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Friday, February 8, 2019

Urban Renewal - Bulaq Is Changing, Part 1

Metropolitan Cairo is divided into some seventy districts.  Getting around the city in a taxi frequently entails naming a district and then proceeding.  Ask to be taken to Maadi or Shubra and you are largely done with the instructions.

One quite large and well known district is Bulaq.  It occupies a triangle with one side on the eastern bank of the Nile and extends to the North from just beyond the Egyptian National Museum well beyond the distinctive blue towers of the Egyptian National Bank.  To the east, the district reaches most of the way toward the central train station.

Bulaq was once a separate village and was the port of Cairo.  A favorite with artists, it turns up regularly in paintings and travel guides from the nineteenth and early twentieth centuries.

This sketch is from the 1840 Illustrations of Cairo by Robert Hay which can be viewed online here.  Note the Mosque of Sinan Pasha in the background on the left - we are going to encounter it again.

And this painting is from the 1906 book: Egypt, Painted and Described, by R. Talbot Kelly which can be downloaded here.

The section of Bulaq along the Nile has now given way to modern new high-rise construction.  The blue towers of the Egyptian National Bank stand out as a prominent landmark visible on both sides of the river.

Back from the river, however, the architecture and landscape might best be described as colorful old Cairo.

Bulaq has long been a vexing issue for Cairo's urban planners and city government.  British architect Gehan Selim has managed to turn the story into a full-length book.  (If you are not an urban planner or architect this book is going to be a tough read!)  In her introduction, Selim describes the area:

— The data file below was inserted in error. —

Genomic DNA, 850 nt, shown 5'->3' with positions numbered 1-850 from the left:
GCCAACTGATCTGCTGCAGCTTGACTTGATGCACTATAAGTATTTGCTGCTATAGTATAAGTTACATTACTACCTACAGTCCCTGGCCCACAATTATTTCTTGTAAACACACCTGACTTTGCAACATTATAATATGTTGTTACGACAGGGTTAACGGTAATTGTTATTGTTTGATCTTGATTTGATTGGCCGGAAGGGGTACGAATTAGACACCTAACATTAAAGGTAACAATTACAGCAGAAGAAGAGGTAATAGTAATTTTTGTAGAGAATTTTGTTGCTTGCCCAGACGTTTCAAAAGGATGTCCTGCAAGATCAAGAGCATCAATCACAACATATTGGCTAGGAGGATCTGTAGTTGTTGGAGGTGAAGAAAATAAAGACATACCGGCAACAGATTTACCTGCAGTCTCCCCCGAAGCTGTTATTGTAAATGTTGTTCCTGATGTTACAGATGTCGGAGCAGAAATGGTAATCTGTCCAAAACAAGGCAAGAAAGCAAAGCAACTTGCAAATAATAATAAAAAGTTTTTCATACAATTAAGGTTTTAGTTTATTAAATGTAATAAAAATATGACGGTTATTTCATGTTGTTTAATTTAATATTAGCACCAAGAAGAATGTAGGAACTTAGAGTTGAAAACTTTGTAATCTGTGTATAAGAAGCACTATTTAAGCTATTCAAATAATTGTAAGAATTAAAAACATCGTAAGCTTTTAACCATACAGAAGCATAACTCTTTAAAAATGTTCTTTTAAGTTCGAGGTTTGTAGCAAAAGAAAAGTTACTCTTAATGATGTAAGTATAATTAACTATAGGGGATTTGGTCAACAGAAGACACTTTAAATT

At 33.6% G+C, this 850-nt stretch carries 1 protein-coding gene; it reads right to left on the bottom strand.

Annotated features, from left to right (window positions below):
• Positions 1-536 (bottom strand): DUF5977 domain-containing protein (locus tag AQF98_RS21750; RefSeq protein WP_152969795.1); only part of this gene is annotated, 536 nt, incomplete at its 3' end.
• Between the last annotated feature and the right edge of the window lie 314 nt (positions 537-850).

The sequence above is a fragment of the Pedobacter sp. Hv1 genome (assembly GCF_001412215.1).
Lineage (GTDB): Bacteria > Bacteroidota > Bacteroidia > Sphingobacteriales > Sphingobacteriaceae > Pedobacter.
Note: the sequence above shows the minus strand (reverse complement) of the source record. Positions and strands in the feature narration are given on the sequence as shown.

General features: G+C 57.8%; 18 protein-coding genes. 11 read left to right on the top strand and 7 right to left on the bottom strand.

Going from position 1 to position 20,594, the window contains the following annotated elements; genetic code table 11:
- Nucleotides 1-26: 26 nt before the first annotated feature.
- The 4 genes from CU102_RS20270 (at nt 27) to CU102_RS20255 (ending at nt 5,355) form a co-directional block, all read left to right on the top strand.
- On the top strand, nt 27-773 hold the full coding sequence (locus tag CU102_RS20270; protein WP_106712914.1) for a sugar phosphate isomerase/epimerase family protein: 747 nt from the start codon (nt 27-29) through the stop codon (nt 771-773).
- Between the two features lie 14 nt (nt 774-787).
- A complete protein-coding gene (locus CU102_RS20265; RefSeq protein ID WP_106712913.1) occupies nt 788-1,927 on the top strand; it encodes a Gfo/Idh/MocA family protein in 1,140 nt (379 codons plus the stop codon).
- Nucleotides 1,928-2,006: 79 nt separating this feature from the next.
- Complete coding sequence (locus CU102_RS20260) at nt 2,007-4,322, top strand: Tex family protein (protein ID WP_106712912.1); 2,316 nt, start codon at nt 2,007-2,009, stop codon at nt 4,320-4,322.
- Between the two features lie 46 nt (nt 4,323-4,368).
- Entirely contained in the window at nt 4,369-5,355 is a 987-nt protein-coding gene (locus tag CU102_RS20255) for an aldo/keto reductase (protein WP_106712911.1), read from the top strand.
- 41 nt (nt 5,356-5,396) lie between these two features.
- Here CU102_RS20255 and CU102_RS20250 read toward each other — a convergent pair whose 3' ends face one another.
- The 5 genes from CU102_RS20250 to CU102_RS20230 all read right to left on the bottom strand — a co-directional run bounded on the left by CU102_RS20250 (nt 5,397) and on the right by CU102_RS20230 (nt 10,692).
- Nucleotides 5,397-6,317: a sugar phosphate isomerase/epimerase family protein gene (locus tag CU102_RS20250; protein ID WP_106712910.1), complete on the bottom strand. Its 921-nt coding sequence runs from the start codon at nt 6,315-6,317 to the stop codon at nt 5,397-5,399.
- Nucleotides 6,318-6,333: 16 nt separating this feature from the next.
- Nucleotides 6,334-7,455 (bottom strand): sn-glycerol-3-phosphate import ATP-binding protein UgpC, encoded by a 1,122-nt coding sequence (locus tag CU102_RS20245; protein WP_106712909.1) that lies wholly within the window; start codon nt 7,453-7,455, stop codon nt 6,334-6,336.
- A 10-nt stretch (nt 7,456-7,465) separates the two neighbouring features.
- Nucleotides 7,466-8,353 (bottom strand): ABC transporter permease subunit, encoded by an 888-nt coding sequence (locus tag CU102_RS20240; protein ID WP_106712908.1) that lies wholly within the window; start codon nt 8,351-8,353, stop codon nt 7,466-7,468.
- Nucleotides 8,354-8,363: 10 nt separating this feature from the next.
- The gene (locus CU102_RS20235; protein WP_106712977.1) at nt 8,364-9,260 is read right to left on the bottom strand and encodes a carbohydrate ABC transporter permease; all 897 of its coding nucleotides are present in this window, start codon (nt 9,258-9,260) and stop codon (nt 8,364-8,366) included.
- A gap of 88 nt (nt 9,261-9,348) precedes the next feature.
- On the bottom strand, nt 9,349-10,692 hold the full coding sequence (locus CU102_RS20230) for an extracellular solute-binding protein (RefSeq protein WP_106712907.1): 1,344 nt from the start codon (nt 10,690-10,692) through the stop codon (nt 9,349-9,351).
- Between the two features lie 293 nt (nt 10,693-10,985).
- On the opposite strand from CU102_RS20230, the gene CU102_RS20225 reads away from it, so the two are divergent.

Over centuries, the district grew haphazardly and became dominated by tight alleyways, lanes, crowded tenements and Islamic architecture and filled with enormous workshops of small-scale industries.
It is populated by a mixed working class from all parts of Egypt, who migrated to the city during the 19th century to work on Muhammad 'Ali' Pasha's modernization projects. To the north of the district is located the bulk of the city's newer industrial plants. The district is filled with outstanding Mamluk and Ottoman mosques and merchants' houses located near the port.
 Well, the planners and government have finally overcome their reluctance and begun a major renewal of the area marked in dark pink on the map at the top of this post.  I wish that we had known this was going to happen so could have taken some good "before pictures" last year.  Lacking that, I encourage watching this twenty-six minute video about Bulaq.  As close as I can come to a "before" picture is to show you a "screen capture" from the video.

 After watching the video, I was ready to move to Bulaq. However, Linda and I talked to a "beat cop" in the area, a former downtown shop owner who ate lunch there during the 1980's  and 1990's and a recently displaced resident.  Nostalgia aside, the neighborhood had become pretty much unlivable.

Here is a panorama shot of that dark pink area as it looks today with the buildings demolished.

The small black figure seated on a cement chunk in the right third of the photo is a displaced resident looking wistfully at a pile of stones that marks the area where she grew up and raised her children. She said she likes to come here often and remember her life as it was.  The government has given all residents some compensation for their businesses and homes but not nearly enough to remove the pain of leaving the area where they lived and worked all their lives.

(Linda's note:)  I once accidentally wandered into this labyrinth of close set buildings and couldn't find my way out. Since I was a foreigner in a place where foreigners were seldom seen, I attracted a fair amount of attention.  The residents waved and greeted me in Arabic and were so friendly that I decided to enjoy being lost as I meandered about until finally making my way out of the area.

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